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NWS Damage Survey Team Heads to Charlotte After Fierce Storm

Straight-line winds caused major damage to a home and those same winds knocked trees into cars and blew part of the roof off an elementary school, officials said, with no injuries reported.

(TNS) - A damage survey team from the National Weather Service was headed to the Rowan County community of Mount Ulla Friday morning to confirm if a tornado struck during Thursday night’s fierce Charlotte-area storms.

The team could issue its findings by about 5 p.m. Friday, meteorologist Jeff Taylor of the weather service office in Greer, South Carolina, told The Charlotte Observer.

Emergency crews on Friday continued to clear downed power lines and trees that toppled onto homes, cars and streets during the storms.

Concord in Cabarrus County and more rural areas of neighboring Rowan County saw the worst damage in the Charlotte area from the storms, Taylor said.

Straight-line winds caused major damage to a home in the 14000 block of N.C. 801 in Mount Ulla, just east of Mooresville, according to reports by emergency officials on X, formerly Twitter.

The same winds knocked trees onto cars and blew part of the roof off Mount Ulla Elementary School on N.C. 801, officials said. No injuries were reported.

Storm damage, power outages

In Concord, fallen power lines and trees blocked seven intersections, and at least 2,500 Duke Energy customers lost power, city officials said on X.

“Please use caution as you travel throughout the day,” Concord Emergency Management officials posted Friday morning on X.

The intersections were Edgewood Drive at Church Street North; Franklin Avenue at Spring Street Northwest; Stough Road at Marlboro Drive; Spring Street at Marsh and Franklin avenues; 2nd Street at Cabarrus Avenue; Ann Street at Eudy Drive ; and Odell Drive at Elm Avenue.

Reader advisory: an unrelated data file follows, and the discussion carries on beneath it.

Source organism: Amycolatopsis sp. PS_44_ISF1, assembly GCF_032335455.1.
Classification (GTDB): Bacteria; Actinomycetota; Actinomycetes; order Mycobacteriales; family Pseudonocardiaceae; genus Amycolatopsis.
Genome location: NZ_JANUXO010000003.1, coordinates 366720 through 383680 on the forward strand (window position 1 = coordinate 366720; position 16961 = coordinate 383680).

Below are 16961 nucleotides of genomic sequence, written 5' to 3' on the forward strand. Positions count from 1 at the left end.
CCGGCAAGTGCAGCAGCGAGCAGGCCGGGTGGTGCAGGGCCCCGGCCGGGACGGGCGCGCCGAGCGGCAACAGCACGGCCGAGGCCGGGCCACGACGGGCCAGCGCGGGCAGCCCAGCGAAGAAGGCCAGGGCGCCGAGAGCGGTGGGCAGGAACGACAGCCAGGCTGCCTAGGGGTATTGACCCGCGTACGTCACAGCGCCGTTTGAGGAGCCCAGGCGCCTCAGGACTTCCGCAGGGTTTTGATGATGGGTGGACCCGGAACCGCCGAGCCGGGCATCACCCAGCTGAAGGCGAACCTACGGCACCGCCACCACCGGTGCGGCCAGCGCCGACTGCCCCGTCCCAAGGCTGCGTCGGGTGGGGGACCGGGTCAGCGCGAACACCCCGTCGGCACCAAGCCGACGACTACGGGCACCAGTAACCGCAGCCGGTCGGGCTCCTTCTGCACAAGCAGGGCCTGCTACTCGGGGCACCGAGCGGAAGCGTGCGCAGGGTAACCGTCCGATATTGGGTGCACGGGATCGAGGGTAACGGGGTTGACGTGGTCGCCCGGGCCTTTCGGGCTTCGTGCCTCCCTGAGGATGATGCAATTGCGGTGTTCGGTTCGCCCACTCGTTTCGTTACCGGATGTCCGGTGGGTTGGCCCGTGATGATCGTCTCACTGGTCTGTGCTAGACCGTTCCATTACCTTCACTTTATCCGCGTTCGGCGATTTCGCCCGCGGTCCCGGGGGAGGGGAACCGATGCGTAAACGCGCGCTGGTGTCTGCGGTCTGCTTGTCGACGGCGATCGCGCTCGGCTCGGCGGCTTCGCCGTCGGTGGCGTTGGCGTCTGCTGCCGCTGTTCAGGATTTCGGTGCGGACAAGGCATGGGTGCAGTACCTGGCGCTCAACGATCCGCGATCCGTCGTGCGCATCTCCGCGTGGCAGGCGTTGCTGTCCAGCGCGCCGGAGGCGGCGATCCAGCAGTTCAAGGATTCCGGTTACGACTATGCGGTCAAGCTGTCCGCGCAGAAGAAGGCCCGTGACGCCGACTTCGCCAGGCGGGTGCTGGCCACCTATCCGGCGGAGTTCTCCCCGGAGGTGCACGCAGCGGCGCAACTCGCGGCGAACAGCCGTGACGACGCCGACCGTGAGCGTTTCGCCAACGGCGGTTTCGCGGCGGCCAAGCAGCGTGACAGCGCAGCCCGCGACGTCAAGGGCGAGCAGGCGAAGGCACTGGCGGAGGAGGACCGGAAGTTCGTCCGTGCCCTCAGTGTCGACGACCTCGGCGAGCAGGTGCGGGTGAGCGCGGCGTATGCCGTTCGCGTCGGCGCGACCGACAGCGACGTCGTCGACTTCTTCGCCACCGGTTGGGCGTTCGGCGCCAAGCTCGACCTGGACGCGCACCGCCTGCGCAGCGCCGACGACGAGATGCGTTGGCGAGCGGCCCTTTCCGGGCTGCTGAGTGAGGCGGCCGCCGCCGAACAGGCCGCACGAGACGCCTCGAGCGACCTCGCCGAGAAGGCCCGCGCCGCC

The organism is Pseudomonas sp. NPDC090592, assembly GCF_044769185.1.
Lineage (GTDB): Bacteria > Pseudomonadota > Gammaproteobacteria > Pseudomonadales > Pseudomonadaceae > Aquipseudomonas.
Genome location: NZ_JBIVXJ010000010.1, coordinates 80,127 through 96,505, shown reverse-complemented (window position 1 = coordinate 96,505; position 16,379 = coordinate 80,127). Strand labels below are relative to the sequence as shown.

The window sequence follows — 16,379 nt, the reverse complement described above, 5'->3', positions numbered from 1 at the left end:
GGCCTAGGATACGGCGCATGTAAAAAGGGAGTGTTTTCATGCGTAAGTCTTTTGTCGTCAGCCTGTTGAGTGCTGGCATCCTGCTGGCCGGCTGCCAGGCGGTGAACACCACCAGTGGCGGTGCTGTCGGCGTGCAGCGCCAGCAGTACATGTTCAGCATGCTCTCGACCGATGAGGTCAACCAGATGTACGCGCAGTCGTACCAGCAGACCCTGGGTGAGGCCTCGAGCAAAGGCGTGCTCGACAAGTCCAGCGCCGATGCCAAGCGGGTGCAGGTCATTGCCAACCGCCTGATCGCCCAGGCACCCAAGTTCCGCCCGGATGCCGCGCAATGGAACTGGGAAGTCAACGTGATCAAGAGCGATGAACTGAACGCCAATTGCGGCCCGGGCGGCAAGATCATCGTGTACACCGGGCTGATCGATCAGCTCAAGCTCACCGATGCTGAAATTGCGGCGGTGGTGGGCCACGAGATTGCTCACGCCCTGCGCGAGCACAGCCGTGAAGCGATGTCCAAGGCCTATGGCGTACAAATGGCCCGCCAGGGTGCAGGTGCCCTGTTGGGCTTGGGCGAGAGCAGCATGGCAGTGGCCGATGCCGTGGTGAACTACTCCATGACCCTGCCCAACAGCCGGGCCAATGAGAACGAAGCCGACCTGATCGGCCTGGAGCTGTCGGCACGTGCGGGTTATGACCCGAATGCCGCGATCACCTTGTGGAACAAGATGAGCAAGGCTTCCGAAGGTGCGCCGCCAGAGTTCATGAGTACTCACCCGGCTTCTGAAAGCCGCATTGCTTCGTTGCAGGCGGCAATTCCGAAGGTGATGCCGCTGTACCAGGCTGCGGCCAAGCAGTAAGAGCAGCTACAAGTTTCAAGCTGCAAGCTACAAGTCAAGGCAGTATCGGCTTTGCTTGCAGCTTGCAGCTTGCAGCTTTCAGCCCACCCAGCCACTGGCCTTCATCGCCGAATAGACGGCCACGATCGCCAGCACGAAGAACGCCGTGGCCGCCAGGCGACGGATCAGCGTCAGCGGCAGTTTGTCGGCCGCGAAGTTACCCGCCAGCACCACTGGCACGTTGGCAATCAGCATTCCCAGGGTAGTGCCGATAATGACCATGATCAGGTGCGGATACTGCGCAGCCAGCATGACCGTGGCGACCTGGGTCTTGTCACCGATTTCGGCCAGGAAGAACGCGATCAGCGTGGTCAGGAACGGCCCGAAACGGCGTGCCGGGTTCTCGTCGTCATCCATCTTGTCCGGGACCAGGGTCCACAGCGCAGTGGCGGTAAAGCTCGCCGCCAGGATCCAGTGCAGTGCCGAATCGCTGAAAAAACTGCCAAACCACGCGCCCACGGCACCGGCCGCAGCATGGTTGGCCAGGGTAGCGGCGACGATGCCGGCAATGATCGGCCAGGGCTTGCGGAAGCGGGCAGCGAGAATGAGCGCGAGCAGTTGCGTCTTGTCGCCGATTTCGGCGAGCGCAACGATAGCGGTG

“Find alternate routes and stay safe,” Concord Police said on X.

During the storms, rescuers pulled at least one person from a home on Morris Drive in Harrisburg, Charlotte Observer news partner WSOC reported. The person’s condition was unknown.

“They sawed out the side of the house and made a door where the window is and basically just carried them out of the house on the backboard,” neighbor Frank Canup told the station.

At 10 a.m. Friday , 200 Duke Energy customers were still without power in Cabarrus County and 140 in Rowan County, down from several thousand the night before, according to the Duke Energy outage map.

Storms race through NC counties

Thunderstorms raced through Mecklenburg and surrounding counties on Thursday night, leaving at least several thousand Duke Energy customers without power. No injuries were reported.

The entire Charlotte area was under a tornado watch for several hours, and weather service meteorologists warned of 65-mph winds and half-inch hail during the night.

The weather service’s Greer office warned of the threat of severe weather in a hazardous weather outlook bulletin at 4:15 a.m. Wednesday and again at 4:25 a.m. Thursday.

Widespread showers and scattered thunderstorms will cross the area this morning,” according to Thursday’s alert. “Scattered showers and thunderstorms are expected this afternoon and early evening.

The alert also warned that “some of the storms may produce heavy rainfall, possibly leading to isolated flooding. An isolated severe storm is possible this afternoon and early evening, with damaging winds the main threat.

“Very gusty non-thunderstorm winds are expected to develop overnight,” NWS forecasters said in the alert.

The area also included the Carolinas’ mountains, N.C. foothills and Upstate South Carolina.

The system highlighted the importance of having a severe-weather plan for your household, meteorologist Josh Palmer of the weather service office in Greer, South Carolina, told The Charlotte Observer.

Such plans include where it’s safest to seek shelter in your home, and the emergency supplies you should always have on hand.

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